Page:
Change paralysis in agile teams

If you can’t agree on a change, you can’t make the change

Teams can get very good at identifying problems, but when there are a selection of solutions — it’s easy to get caught in a cycle of never picking a solution to try and evaluate. It looks a bit like the diagram below:

A bad change cycle a team may fall into

The frustration caused can show in a few behaviours:

Having a self organised agile team without a ‘project manager’ or defacto-leader makes it more difficult for the team to decide on changes. It’s a lot easier to have one person in charge, who just tells the team what to do — but the draw back is this stifles creativity, empowerment and idea generation from within the team. The easiest way to do something is often not the most effective.

A more ideal way to enact team changes

The above diagram seems easy enough, but teams may find trouble with any number of the steps. It is still a continuous cycle, as teams should always be looking for improvements — but changes are made, evaluated and closed off.

In the teams I’ve worked in, plenty of people can see what is wrong and articulate it, and there are usually a flurry of ideas to try to fix things. Sometimes people have an idea that’s not actually linked to a problem — this can sometimes be useful but can be difficult to measure how effective it’s been if it’s introduced without careful thought.

Where teams commonly fall down is picking an idea, trying it for a bit and then re-thinking if you’ve fixed the problem. The discussion to pick one idea to try can become a search for perfection, or trying to pick two similarly good ideas drags on for too long, or doesn’t reach a conclusion.

There can also be recurring hot topics, where not all the team can agree or even worse there’s a 50/50 split on what to do. If these aren’t put to bed these can become a real frustration for the team members who want to change something.

Some examples I’ve seen:

A way to eliminate recurring topics is to track them, try changes if the team can agree and measure the improvements or issues that arise. Most learning can be gathered by the team trying something, so even if some of the team have reservations it’s often the best course of action to try to make the change.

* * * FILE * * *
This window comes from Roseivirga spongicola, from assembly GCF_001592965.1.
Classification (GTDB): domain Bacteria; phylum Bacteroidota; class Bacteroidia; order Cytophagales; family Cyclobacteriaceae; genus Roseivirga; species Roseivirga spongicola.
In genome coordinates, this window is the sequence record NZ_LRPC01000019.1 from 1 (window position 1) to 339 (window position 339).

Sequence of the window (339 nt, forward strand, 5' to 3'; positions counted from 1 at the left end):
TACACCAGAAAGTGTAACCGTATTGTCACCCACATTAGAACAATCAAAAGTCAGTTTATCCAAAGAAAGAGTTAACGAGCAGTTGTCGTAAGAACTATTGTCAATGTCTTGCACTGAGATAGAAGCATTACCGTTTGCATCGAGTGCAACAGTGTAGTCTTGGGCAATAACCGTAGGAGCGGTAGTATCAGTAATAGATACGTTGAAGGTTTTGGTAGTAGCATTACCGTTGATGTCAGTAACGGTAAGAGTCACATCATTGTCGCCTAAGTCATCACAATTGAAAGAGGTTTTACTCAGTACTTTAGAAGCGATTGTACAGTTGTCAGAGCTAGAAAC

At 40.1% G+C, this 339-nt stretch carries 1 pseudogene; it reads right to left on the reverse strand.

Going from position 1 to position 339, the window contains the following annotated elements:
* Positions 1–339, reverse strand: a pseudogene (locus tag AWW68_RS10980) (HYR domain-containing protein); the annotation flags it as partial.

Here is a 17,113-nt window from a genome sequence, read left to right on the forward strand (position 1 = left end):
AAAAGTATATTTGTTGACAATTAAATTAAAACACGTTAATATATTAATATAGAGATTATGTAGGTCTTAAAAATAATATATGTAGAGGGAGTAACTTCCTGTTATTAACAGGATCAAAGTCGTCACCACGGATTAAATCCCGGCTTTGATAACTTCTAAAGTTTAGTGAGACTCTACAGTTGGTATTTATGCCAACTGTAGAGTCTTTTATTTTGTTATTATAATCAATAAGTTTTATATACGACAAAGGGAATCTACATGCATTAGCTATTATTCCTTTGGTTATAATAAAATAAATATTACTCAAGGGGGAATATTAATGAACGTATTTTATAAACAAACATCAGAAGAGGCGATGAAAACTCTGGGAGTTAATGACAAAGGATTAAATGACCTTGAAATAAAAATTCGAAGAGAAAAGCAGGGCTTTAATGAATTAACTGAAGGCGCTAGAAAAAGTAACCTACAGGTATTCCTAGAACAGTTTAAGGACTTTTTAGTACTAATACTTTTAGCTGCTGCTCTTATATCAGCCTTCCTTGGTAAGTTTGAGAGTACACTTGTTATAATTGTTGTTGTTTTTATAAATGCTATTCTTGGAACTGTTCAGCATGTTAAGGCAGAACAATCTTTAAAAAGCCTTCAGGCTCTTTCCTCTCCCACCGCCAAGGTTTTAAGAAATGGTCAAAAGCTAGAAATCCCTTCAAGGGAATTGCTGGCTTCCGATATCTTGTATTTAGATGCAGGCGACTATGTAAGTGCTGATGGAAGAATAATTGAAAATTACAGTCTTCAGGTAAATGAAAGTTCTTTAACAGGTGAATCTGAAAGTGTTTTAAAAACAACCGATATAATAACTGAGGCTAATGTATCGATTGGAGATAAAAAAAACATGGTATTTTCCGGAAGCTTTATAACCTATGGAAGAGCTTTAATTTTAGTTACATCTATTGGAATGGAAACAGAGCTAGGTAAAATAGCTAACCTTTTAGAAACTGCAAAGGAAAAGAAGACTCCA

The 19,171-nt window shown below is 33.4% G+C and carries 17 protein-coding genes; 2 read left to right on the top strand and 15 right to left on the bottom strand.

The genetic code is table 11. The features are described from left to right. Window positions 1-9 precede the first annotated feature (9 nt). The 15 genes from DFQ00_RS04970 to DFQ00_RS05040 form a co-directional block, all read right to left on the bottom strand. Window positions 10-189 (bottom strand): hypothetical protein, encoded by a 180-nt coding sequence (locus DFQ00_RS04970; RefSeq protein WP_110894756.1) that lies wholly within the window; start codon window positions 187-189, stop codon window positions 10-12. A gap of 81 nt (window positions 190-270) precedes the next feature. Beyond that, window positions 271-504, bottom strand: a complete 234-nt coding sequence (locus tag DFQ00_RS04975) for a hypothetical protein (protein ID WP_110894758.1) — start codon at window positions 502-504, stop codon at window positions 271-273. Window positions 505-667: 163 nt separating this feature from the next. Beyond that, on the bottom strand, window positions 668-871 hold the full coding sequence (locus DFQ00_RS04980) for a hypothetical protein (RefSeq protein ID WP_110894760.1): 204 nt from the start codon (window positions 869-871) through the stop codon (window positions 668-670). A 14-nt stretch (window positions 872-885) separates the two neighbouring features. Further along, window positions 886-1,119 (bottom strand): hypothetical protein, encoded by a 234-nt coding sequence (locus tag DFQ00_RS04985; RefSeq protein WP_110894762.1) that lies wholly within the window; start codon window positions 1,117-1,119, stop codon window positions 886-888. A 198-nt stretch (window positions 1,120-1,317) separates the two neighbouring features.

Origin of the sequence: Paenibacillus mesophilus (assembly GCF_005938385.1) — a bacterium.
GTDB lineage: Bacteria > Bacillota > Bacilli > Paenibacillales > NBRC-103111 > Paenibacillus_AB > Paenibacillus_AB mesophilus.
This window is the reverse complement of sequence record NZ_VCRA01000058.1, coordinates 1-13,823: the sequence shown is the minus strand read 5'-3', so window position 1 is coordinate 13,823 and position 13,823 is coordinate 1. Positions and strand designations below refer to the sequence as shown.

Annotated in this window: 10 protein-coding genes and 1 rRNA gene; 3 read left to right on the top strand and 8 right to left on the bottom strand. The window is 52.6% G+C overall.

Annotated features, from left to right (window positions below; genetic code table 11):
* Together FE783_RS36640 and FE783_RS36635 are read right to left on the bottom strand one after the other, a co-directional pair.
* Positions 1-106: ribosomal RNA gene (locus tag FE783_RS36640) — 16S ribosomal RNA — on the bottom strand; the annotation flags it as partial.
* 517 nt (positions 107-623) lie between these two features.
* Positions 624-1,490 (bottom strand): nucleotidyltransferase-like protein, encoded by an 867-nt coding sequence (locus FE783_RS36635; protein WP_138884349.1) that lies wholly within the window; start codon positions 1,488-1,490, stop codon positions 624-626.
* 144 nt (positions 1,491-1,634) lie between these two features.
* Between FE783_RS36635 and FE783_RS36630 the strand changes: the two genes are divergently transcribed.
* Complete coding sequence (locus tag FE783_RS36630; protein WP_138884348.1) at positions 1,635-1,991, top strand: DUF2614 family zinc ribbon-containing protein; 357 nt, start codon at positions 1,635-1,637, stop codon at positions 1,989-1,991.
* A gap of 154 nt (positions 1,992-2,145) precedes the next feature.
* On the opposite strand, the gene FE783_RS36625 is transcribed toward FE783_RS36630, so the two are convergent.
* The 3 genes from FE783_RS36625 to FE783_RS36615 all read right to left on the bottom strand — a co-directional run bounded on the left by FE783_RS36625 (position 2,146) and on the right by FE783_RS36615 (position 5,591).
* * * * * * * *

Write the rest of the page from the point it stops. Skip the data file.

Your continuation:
These hot topics might dominate a particular retrospective meeting, or might need it’s own breakout discussion — but it’s worth the time spent to resolve these conflicts and work through them as a team. If the topic feels to big for a short retrospective meeting, it might be that a small change can be tried to improve it — if not a longer discussion can be arranged to dig into the details.

The issues that arise in picking something to try, can almost always come down to how the team communicates with each other — and if a facilitator can guide the team past conflict to a resolution that they can all buy into. We don’t want a situation where the loudest team members dominate what’s decided, and the more meek just want to move on. The ideal team will be one where all feel they can contribute to discussions to improve the team, without prejudice or fear that they won’t be listened to or have their ideas dismissed.

A facilitator can employ many methods to steer a team. We would want them to be neutral to the ideas on offer and help the team decide for themselves.

Note taking on a board / flip chart can often be useful to keep discussions on track and to focus the team through a tricky meandering subject. This makes it easier to evaluate the ideas on offer, and the points that have been raised for or against. The team could vote on which they preferred, but an outcome where no change is made is unlikely to be satisfactory for many people.

It might be that there are too many ideas on offer, so something like the World Café method could be used to split into sub teams and evaluate each one quickly and feed back to the group.

It’s key to document the changes a team decides on, and what success looks like — so the team can discuss progress at a later date.

When changes are made, it can be that it improves, or actually the team’s productivity decreases. The only mistake the team would make is if it didn’t learn from what happened. The team should not let a change for the worse scare them away from making changes, but perhaps a way to get back on track would be to make some smaller changes to improve their confidence again.

Developer, Scrum master and Agile Coach

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